- Input-Processing-Output (IPO): a system receives input from, and sends output into, the wider environment, so risk is also propagated in a wider environment may cause an unexpected and undesired systemic impact. The system consists of processes that transform inputs into outputs and interacts with IPO structures of nested systems. The risk management can attach a the risk analysis to certain inputs, outputs and transformation insight a system and the assessment of risk can determine the processing in a feedback loop.
- System Autonomy: a system is autonomous in fulfilling its purpose (a chemical risk mitigation activity is not a system. A team of a vector control unit that is able to perform the risk mitigation activity is a system)
Learning Activities - Risk[edit | edit source]
Learning Activities focus on basic understanding or risk
by comparing two different events (flu epidemic and accident of an atomic power plant).
Accident in an Atomic Power Plant[edit | edit source]
Analyse the application of atomic energy first:
- Benefit: Who benefits from application of atomic energy?
- Responsibility: Who is responsible for any negative impact of atomic energy and covers the costs of the accident? Is an institution, company, government able to cover the costs of an accident?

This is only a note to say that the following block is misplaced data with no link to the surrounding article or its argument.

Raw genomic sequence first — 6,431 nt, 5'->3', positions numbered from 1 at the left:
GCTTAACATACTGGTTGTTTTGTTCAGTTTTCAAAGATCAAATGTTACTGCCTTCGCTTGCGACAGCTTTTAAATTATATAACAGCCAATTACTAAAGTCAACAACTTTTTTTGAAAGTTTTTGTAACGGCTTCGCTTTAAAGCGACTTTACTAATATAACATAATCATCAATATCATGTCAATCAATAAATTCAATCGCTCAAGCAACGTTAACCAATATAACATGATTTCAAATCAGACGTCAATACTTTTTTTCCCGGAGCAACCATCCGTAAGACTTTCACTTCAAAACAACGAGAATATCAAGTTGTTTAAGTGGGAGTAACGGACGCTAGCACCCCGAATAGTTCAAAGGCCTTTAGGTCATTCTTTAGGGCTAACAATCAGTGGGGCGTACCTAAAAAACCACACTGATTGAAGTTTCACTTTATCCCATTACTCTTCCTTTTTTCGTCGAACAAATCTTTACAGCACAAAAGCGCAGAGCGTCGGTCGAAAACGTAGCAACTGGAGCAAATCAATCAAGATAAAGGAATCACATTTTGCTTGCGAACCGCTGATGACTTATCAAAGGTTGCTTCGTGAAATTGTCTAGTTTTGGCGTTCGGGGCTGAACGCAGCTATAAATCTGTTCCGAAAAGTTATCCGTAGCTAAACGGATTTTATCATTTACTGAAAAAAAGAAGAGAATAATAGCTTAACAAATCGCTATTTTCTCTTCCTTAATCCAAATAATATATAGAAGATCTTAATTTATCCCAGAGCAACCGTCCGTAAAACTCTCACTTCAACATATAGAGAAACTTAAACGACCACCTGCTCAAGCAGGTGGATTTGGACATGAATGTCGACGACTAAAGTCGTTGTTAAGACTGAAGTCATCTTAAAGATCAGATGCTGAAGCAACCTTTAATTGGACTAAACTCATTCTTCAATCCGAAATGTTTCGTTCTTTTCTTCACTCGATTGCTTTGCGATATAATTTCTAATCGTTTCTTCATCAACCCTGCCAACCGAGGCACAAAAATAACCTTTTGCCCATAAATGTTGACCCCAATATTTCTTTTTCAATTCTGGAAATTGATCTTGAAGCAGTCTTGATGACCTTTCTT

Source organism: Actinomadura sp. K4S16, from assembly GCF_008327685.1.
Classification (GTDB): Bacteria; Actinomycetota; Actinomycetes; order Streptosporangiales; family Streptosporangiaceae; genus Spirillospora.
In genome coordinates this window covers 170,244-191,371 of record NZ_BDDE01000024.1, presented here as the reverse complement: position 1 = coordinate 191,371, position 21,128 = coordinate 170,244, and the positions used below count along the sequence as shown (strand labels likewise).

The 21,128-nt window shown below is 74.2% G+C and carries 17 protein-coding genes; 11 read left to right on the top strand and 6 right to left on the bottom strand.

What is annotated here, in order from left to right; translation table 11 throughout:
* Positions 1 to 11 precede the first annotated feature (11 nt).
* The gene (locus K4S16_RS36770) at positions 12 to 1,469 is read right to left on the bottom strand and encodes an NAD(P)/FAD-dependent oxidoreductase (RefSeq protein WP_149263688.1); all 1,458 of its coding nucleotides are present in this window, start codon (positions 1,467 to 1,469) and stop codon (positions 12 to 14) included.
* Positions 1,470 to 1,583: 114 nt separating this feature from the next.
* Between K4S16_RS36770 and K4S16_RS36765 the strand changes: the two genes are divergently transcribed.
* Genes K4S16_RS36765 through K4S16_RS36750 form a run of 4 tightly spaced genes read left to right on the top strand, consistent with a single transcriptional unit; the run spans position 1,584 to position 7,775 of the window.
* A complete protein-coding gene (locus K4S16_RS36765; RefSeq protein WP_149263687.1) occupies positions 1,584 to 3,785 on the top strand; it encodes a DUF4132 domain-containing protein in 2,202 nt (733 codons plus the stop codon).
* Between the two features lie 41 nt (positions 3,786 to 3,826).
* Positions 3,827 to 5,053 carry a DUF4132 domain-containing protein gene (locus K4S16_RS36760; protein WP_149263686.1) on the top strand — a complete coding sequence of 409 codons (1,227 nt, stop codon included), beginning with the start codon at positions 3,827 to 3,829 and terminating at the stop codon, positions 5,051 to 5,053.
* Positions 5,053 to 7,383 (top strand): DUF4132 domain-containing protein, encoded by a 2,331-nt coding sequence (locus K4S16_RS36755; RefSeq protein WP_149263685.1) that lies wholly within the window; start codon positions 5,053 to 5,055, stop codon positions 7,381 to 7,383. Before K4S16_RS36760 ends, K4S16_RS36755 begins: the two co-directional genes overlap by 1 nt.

- Drivers: Who pushes the application of technology and why?
- Impact: We had two major accidents (Chernobyl, Fukushima. Try to design a insurance and determine a rate for a single nuclear power plant to cover all the losses that occur by these such an accident described above. What would be the yearly rate for such an insurance by including economic, ecological, health-related, cultural, ... losses as good as you can? The purpose is not, to get the yearly amount of money for the issurance right! You learning task is meant to identify systemic links between the finance system, ecology, economy, social, cultural and health-related issues.* What are the losses if an accident like Fukushima, Tschenobyl occurs (loss of lives, medical impact on citizens, loss agricultural areas for production of food, loss of value of land, loss of economic productivity in a certain area for x years?
- The insurance will rise the costs per kilo watt hour. Estimate how much would the insurance fee increase the costs for electricity supply for customers?
Flu Epidemic in your Country[edit | edit source]
If we compare the probabilty of getting a flu and be sick for one week with the probability of accident in a atomic power plant, the probability of getting a flu is much higher. For the risk we have to consider the impact of the event as well. If a risk manager calculates both risks in financial terms, the loss of labor force can be calculated.
- Calculate a rough amount of working hours that are lost due to the illness of the workers for the population of your country of origine.